HOLOCAUST REMEMBRANCE DAY PROGRAM: FEATURING WORLD PREMIERE PERFORMANCE OF “THE GRIP OF EVIL: THE ENDURANCE OF HOPE,” IN GLOUCESTER, MA, SUNDAY, MAY 1, 2022
In a partnership, the Gloucester Meetinghouse Foundation and Temple Ahavat Achim of Gloucester present a Yom HaShoah program, marking Holocaust Remembrance Day, on Sunday, May 1, at 3:00 p.m. at the Gloucester Unitarian Universalist Church, Middle and Church Streets, Gloucester.
The program features the world premiere of a specially composed work for strings, piano, clarinet, and vocalists, The Grip of Evil: The Endurance of Hope, by American composer and lyricist Leslie Steinweiss, commissioned for the occasion by Temple Ahavat Achim with the support of sponsoring donors.
The program also presents a second new work for solo bass clarinet by Stephen Bates, “Liberation Day,” along with klezmer music, and an original composition by Abigale Reisman with Rebecca Hallowell on viola and Anna Seda on cello.
Narration and stories by storyteller Judith Black, and readings of Holocaust-era poetry and prose by youth of TAA’s Sylvia Cohen Family Learning Project, complete the afternoon.
This production for Yom HaShoah, Holocaust Remembrance Day, begins at 3:00 p.m. at the Gloucester Meetinghouse, corner of Middle and Church Streets, downtown Gloucester. Tickets are $45 for preferred seating, $30 general, $10 students with ID, free under age 12. Tickets are available online at www.gloucestermeetinghouse.org or at the door.
The featured work, “The Grip of Evil; The Endurance of Hope,” was written for this occasion by American composer Leslie Steinweiss, whose work has been performed in numerous chamber-music, film and theater productions, including an award-winning musical, “Rachel Calof: a Memoir with Music”. In it, Steinweiss says, he has sought to both capture “the horrific feeling of what was going on there, while ultimately presenting the feeling of hope – that out of sacred ashes comes hope.”
The program also presents two other original works, a bass-clarinet solo, “Liberation Day,” composed and played by Stephen Bates, an artist and musician who was associated with the Kennedy Center in Washington, DC for 36 years and now resides in Manchester-by-the-Sea, and a string composition, “Gedanken,” (Yiddish for “thoughts” or “meditations”), by Abigale Reisman, music director of Temple Ahavat Achim and local klezmer musician.
Reisman explains: “I wrote my gedanken about the sadness in our world and the sometimes helplessness we feel as thoughts of the news and horrible events bounce around our minds.” Bringing together memory of the Holocaust experience and the current warfare in Ukraine, she says, “I turn to spirituality and love to counter the sadness. I turn to art guarding our humanity and our goodness.”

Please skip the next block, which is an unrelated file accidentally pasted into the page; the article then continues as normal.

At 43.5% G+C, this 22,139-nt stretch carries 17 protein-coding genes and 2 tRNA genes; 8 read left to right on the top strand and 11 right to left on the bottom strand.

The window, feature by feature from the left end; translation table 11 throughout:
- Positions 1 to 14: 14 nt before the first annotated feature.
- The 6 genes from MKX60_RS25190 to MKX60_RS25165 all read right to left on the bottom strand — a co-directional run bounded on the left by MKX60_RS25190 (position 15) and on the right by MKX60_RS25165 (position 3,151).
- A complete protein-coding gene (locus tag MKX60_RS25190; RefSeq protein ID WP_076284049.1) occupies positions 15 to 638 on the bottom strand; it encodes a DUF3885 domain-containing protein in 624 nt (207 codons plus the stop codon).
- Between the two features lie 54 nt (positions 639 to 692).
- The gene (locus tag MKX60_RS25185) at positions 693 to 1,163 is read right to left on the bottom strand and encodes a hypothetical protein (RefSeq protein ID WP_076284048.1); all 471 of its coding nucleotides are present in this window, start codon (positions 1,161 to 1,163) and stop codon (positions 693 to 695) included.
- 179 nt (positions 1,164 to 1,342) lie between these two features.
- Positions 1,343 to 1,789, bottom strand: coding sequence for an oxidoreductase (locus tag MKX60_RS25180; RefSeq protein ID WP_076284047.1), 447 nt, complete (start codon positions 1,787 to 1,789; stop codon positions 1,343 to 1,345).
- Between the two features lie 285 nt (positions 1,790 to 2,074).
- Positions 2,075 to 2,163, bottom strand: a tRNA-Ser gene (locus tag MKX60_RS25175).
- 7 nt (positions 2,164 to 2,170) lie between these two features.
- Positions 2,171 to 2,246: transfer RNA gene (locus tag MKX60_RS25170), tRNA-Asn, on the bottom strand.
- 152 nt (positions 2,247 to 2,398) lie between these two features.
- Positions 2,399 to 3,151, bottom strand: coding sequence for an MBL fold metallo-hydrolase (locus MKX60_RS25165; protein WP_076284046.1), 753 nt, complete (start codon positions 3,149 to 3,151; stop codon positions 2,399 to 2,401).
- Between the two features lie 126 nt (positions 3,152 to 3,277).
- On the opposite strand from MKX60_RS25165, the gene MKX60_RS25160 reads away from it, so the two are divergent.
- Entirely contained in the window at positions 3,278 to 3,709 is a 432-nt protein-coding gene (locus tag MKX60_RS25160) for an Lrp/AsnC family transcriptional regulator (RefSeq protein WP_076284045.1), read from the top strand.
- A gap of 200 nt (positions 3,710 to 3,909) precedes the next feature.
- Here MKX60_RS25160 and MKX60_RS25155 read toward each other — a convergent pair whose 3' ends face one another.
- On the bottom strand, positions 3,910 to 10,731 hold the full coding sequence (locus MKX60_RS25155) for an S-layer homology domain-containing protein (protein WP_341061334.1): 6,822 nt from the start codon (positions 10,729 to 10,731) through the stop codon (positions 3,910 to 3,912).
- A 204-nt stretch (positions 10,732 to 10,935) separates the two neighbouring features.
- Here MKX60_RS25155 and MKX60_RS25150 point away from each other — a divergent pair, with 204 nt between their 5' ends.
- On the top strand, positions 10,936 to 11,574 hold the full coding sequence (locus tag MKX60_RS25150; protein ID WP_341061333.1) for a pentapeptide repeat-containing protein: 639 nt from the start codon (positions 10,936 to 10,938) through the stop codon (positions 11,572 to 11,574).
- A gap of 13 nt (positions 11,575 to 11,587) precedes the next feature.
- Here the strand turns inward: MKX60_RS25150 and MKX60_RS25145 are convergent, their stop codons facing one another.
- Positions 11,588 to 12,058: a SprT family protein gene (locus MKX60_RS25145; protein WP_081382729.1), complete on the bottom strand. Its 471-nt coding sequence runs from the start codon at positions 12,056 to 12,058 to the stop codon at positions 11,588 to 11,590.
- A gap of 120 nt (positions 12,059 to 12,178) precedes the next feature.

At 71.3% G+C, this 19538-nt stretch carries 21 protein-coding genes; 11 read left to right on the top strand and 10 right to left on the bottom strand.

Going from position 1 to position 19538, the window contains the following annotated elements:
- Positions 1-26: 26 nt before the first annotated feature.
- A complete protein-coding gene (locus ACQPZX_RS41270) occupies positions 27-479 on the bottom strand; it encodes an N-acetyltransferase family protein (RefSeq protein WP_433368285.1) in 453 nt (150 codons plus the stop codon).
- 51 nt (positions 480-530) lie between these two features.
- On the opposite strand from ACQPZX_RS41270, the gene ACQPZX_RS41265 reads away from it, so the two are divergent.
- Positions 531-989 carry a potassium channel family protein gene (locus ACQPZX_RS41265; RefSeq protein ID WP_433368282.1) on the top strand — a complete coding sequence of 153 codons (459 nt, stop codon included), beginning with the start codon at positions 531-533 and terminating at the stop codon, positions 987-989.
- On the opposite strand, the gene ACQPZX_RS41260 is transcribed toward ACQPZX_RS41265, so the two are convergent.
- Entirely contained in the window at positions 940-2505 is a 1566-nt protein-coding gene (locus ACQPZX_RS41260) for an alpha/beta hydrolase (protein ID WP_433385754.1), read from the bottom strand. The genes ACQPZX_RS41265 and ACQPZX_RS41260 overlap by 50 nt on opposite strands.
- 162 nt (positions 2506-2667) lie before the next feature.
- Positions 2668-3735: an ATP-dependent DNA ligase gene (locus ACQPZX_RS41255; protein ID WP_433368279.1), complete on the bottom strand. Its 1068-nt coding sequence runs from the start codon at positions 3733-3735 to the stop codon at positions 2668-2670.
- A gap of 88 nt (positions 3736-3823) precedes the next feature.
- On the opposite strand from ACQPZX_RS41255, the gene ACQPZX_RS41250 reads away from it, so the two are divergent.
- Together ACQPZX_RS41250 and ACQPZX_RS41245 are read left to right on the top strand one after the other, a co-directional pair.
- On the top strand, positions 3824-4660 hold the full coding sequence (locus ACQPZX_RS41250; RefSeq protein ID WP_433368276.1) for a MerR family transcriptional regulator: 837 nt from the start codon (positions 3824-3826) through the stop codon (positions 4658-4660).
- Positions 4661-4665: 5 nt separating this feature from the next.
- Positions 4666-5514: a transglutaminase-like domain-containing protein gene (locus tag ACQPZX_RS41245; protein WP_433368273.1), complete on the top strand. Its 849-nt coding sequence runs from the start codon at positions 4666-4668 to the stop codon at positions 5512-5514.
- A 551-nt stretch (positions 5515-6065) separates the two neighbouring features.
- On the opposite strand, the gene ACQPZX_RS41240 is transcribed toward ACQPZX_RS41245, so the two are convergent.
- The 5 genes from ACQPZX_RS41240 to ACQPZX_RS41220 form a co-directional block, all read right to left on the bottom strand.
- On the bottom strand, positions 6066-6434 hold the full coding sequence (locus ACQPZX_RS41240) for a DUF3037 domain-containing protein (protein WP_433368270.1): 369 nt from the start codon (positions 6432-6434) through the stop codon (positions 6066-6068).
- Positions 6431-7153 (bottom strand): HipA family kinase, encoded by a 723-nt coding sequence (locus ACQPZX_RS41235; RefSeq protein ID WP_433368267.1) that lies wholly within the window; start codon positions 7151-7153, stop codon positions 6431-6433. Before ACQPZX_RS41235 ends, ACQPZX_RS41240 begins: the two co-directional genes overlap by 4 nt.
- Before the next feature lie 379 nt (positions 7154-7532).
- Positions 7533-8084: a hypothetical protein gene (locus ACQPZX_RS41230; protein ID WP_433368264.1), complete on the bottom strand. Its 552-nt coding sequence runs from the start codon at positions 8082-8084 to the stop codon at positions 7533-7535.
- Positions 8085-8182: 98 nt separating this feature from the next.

Throughout the program, noted storyteller Judith Black will intertwine the music and readings with her own poignant stories based on Holocaust themes. Youth from TAA’s Sylvia Cohen Family Learning Project will be reading poems written by children in the Terezin concentration camp 1942-1944 and letters from a mother to her daughters during the Holocaust.
The observance of Yom HaShoah began in the 1950s to remember the approximately six million people who lost their lives in the Holocaust and the many acts of heroism and bravery that occurred during this time. In Israel, the observance begins and ends with the sounding of a siren for two minutes. Traffic and activity comes to a halt during this solemn moment. The date of Yom HaShoah varies in the Gregorian calendar but this year falls on April 27, five days before this concert.
Multiple funders have underwritten this program: Sponsors of the Gloucester Meetinghouse Foundation’s 2021-22 Concert and Event Series, The Paulson Fund, and TAA donors to the new commissioned Steinweiss piece that is the centerpiece of this concert.
ABOUT THE GLOUCESTER MEETINGHOUSE FOUNDATION
The Gloucester Meetinghouse Foundation provides a permanent support base to preserve one of Gloucester’s most admired historic buildings, built in 1806 for the first Universalist church in America and housing a Unitarian Universalist church since the 1950s. The Foundation is an IRS-recognized 501(c)(3) entity modeled on a similar nonprofit that supports Boston’s famed Old North Church.
ABOUT TEMPLE AHAVAT ACHIM
Temple Ahavat Achim is a 117-year-old Conservative Synagogue that is the center of Jewish Life on Cape Ann and surrounding communities. After a fire in 2007 burned to the ground, the historic building which housed the synagogue, a new modern temple was built on the same downtown site, just two blocks from the home of the Gloucester Meetinghouse Foundation.
For additional media information contact — Charles Nazarian, Gloucester Meetinghouse Foundation. email@example.com; Cell: 978-821-5291 OR — Susan Quateman, Temple Ahavat Achim, firstname.lastname@example.org; Cell: 978 430 9534